|Best Practices||December 31, 2010|
|It's been a bleak midwinter here in Ohio - more snow and gray days than I remember in a long time. Still, much to be grateful for, not least the friends I've made this year through Best Practices for Adventist Ministry. I hope this e-newsletter has been a blessing to you, and helped to equip you for excellent ministry. |
As we begin a new year of Best Practices, let me renew my request your best ideas, thoughts, and insights about ministry. You've probably noticed that the articles here are short, and generally focus on one topic. I believe there are lots of fantastic ideas for good ministry out there, and I'd love to hear from you!
Blessings for a new year
Loren Seibold, Editor, Best Practices for Adventist Ministry
Letting Others Pastor the Pastor
By Tim Garrison, Southern California Conference
A warm fragrant drop of oil was placed on my forehead. It was a strange feeling. I had anointed many people in 35 years of ministry, but had never been anointed. The members of Grace Community, a new church plant in Santa Barbara; all gathered around and embraced me and my wife as a lay pastor placed the drop of oil and offered a heartfelt prayer.
Just a few days' earlier tests had confirmed that I had pancreatic cancer. I pastor two new church startups north of Los Angeles in Moorpark and Santa Barbara. For years I provided pastoral care for others. I told others of their need to positive and to find strength in their relationship with God. Now, with a life-threatening disease, I had to learn to let go and let others minister to the minister.
The first Sabbath at Moorpark, after the diagnoses, there was a dramatic change in the way people related to me. Moorpark is a hugging church. The hugs took on a new and more profound meaning as a loving church family found in an embrace what words could not express. It was as if there was a reciprocal need to give. At first I found it hard. It was counter intuitive. I was the one that was supposed to be strong for them. Now I must learn to find strength from them.
The turning point came when a wonderful sweet lady took me in her arms and began to sob uncontrollably. Her unrestrained feelings opened up my own pent-up emotions and together we had an amazing God inspired cathartic cry.
Weeks before the cancer was discovered I had started a message series titled: "You O Lord Are My Rock and My Fortress." When I stepped to the front and began to speak the real life connection made the words resonate in a way that was startling as much to me as to those listening. It was intimidating to feel my own words imploding in on me.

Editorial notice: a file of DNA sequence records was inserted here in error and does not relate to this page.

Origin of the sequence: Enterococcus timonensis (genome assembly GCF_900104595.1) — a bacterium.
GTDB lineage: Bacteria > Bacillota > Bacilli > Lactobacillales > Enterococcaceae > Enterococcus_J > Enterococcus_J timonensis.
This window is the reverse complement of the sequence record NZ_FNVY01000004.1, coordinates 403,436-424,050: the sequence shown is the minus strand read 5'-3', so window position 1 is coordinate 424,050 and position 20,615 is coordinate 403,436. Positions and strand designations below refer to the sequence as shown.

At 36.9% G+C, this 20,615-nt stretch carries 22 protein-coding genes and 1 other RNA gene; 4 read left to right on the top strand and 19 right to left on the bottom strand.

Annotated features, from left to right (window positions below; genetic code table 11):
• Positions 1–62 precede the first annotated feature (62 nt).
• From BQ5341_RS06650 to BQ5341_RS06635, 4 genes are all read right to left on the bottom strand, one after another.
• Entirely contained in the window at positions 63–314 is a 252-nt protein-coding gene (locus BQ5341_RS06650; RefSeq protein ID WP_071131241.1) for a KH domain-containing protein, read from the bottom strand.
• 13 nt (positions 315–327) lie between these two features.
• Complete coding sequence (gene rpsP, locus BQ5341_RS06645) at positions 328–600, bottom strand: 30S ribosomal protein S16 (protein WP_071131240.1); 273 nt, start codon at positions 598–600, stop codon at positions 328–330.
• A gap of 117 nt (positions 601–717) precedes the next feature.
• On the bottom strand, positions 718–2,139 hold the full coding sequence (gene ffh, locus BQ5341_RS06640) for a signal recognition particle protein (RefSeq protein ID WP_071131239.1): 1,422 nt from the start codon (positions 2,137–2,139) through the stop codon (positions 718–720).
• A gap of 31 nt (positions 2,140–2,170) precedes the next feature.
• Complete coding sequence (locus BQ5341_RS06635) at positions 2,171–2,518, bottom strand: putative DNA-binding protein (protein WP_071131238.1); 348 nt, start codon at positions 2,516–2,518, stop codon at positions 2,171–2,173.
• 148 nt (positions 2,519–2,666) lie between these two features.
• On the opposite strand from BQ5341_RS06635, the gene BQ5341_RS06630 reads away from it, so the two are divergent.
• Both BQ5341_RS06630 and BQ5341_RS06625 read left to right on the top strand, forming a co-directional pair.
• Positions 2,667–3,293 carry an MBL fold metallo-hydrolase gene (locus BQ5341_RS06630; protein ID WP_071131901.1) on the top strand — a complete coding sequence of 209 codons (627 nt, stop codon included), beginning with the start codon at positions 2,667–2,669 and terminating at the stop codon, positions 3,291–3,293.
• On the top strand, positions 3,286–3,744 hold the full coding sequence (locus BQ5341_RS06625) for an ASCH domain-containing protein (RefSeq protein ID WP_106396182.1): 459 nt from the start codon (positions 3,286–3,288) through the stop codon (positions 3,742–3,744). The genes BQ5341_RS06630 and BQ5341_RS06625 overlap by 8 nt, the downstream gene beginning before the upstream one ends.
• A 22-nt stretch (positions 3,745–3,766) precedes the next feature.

Was God really my "Rock and My Fortress?" Could I step down from my need to appear strong and in control and let God use others to serve me?
My friend Bill helped me learn the lesson of receiving. He was one of the first to call. Eighteen months ago he was diagnosed with Pancreatic Cancer. Bill was a deacon when I was pastor of the Camarillo, California church from 1992-2001. Early on Sabbath mornings before anyone else had arrived for church we would sit in the foyer and talk. We developed a great friendship and that early connection would be used by God to bring just the right person into my life when I needed it. Bill and I have formed a two person support group! The deacon is providing pastoral care for the pastor.
I have a long and hard road ahead. But I have learned that while God is not the author or creator of cancer He does bring the right people at the right time to provide encouragement and strength as long as we are willing to let others serve us.
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Protecting your Digital i.d.
by Rajkumar Dixit
Do you guard your social security number? You have probably heard of a person's nightmare experience of identity theft. It can be a terrifying experiencing.
Do you use the same diligence in protecting your digital identity? Have you ever googled your name? You should. What comes up? What are people writing about you, and who is being associated with your identity?
Seekers are not only googling your church, they also want to learn everything about you, the pastor. What comes up when you google your name? According to some communication experts, you don't exist if you don't appear on the World Wide Web. In other words, you lack relevance.
Here are some steps you should consider when cultivating and protecting your digital identity.